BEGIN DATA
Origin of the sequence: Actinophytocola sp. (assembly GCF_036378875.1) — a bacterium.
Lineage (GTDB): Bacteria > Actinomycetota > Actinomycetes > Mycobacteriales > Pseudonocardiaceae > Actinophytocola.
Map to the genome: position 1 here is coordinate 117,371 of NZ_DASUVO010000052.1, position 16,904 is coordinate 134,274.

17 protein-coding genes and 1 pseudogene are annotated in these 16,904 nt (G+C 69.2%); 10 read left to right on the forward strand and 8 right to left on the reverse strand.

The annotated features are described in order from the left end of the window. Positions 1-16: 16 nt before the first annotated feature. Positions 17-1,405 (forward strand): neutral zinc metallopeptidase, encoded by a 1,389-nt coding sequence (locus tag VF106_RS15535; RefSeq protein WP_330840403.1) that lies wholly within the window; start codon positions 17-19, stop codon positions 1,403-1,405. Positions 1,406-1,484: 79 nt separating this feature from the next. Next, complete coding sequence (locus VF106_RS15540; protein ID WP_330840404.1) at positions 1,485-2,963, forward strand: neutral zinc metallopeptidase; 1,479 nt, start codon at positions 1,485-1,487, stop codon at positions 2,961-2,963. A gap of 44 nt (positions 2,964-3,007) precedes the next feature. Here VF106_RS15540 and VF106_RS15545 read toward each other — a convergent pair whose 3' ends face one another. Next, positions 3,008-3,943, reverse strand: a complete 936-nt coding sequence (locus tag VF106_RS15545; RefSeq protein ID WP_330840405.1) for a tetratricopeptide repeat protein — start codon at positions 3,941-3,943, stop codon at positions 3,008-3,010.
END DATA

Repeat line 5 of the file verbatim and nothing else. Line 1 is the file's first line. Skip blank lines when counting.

The annotated features are described in order from the left end of the window. Positions 1-16: 16 nt before the first annotated feature. Positions 17-1,405 (forward strand): neutral zinc metallopeptidase, encoded by a 1,389-nt coding sequence (locus tag VF106_RS15535; RefSeq protein WP_330840403.1) that lies wholly within the window; start codon positions 17-19, stop codon positions 1,403-1,405. Positions 1,406-1,484: 79 nt separating this feature from the next. Next, complete coding sequence (locus VF106_RS15540; protein ID WP_330840404.1) at positions 1,485-2,963, forward strand: neutral zinc metallopeptidase; 1,479 nt, start codon at positions 1,485-1,487, stop codon at positions 2,961-2,963. A gap of 44 nt (positions 2,964-3,007) precedes the next feature. Here VF106_RS15540 and VF106_RS15545 read toward each other — a convergent pair whose 3' ends face one another. Next, positions 3,008-3,943, reverse strand: a complete 936-nt coding sequence (locus tag VF106_RS15545; RefSeq protein ID WP_330840405.1) for a tetratricopeptide repeat protein — start codon at positions 3,941-3,943, stop codon at positions 3,008-3,010.